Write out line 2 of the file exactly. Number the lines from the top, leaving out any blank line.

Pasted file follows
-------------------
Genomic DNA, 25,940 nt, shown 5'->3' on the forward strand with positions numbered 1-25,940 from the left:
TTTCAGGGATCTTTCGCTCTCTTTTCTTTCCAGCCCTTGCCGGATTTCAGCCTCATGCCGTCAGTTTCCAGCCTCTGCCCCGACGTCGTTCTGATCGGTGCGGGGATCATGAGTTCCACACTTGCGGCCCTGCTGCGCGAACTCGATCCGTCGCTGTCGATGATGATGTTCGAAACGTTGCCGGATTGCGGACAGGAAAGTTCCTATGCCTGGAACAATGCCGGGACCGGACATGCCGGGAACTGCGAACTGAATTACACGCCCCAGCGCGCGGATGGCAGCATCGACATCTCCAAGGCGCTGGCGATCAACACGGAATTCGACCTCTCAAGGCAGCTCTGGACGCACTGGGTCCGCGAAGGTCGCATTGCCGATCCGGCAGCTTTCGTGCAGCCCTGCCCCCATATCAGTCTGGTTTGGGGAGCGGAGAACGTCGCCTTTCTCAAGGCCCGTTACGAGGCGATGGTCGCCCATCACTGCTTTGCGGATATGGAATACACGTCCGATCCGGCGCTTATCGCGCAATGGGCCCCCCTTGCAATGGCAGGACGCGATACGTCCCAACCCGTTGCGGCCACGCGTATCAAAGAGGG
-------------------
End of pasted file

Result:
TTTCAGGGATCTTTCGCTCTCTTTTCTTTCCAGCCCTTGCCGGATTTCAGCCTCATGCCGTCAGTTTCCAGCCTCTGCCCCGACGTCGTTCTGATCGGTGCGGGGATCATGAGTTCCACACTTGCGGCCCTGCTGCGCGAACTCGATCCGTCGCTGTCGATGATGATGTTCGAAACGTTGCCGGATTGCGGACAGGAAAGTTCCTATGCCTGGAACAATGCCGGGACCGGACATGCCGGGAACTGCGAACTGAATTACACGCCCCAGCGCGCGGATGGCAGCATCGACATCTCCAAGGCGCTGGCGATCAACACGGAATTCGACCTCTCAAGGCAGCTCTGGACGCACTGGGTCCGCGAAGGTCGCATTGCCGATCCGGCAGCTTTCGTGCAGCCCTGCCCCCATATCAGTCTGGTTTGGGGAGCGGAGAACGTCGCCTTTCTCAAGGCCCGTTACGAGGCGATGGTCGCCCATCACTGCTTTGCGGATATGGAATACACGTCCGATCCGGCGCTTATCGCGCAATGGGCCCCCCTTGCAATGGCAGGACGCGATACGTCCCAACCCGTTGCGGCCACGCGTATCAAAGAGGG